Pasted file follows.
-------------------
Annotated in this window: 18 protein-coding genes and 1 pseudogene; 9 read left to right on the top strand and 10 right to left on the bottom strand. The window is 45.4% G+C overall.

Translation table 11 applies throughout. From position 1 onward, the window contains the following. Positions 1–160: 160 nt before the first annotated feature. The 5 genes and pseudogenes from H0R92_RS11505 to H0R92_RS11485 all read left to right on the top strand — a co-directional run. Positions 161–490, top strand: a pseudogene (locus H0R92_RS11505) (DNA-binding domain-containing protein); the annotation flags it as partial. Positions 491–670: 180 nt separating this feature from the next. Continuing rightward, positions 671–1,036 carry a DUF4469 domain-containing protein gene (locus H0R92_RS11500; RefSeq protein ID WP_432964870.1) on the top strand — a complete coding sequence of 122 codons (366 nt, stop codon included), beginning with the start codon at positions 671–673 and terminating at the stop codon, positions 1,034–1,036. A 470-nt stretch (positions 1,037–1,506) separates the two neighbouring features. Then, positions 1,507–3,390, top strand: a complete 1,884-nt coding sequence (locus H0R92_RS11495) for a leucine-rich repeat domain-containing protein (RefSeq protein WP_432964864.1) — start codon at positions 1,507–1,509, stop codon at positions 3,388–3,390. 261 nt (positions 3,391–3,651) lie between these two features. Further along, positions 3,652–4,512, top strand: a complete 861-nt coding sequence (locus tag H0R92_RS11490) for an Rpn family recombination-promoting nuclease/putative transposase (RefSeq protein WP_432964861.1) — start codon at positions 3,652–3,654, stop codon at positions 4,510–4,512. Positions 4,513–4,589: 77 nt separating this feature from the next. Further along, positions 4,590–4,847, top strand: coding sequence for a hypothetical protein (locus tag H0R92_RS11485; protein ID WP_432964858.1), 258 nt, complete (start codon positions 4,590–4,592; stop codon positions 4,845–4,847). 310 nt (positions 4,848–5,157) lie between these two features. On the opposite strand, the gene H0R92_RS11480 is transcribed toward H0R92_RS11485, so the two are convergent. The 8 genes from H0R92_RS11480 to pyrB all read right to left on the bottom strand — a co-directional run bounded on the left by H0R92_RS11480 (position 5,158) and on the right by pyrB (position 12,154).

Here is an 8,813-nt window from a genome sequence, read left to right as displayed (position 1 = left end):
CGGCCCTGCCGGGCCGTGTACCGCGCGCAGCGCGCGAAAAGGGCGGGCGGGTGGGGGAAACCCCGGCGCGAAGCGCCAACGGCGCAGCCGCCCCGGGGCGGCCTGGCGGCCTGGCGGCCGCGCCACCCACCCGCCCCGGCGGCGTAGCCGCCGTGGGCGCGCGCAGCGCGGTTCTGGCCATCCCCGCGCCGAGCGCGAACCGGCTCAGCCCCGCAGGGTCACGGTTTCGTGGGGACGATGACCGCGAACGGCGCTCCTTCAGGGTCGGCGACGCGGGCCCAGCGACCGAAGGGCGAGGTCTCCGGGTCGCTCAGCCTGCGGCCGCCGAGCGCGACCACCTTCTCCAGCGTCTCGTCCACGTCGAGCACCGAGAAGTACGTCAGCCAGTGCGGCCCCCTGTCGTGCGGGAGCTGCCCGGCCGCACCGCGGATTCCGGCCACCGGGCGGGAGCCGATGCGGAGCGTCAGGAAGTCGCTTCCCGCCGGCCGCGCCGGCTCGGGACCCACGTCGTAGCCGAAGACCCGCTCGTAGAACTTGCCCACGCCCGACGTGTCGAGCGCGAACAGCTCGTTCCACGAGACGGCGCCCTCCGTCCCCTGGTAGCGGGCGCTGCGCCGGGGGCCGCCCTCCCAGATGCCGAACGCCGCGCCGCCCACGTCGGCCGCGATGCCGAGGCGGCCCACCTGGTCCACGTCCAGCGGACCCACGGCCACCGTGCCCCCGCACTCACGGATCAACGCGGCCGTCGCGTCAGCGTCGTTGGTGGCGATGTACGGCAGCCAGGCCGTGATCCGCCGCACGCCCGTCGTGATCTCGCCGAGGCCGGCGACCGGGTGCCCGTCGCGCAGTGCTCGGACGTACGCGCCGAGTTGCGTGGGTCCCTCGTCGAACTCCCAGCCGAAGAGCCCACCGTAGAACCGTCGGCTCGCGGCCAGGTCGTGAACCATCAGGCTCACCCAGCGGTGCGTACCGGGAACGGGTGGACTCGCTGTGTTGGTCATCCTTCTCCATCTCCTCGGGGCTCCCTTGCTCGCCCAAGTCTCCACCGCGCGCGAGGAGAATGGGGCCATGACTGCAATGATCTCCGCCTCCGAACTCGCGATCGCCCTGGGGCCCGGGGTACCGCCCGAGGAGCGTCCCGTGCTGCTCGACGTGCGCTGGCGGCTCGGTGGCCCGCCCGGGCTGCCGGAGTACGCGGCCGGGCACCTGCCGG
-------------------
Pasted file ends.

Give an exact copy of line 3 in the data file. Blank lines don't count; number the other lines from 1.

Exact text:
Here is an 8,813-nt window from a genome sequence, read left to right as displayed (position 1 = left end):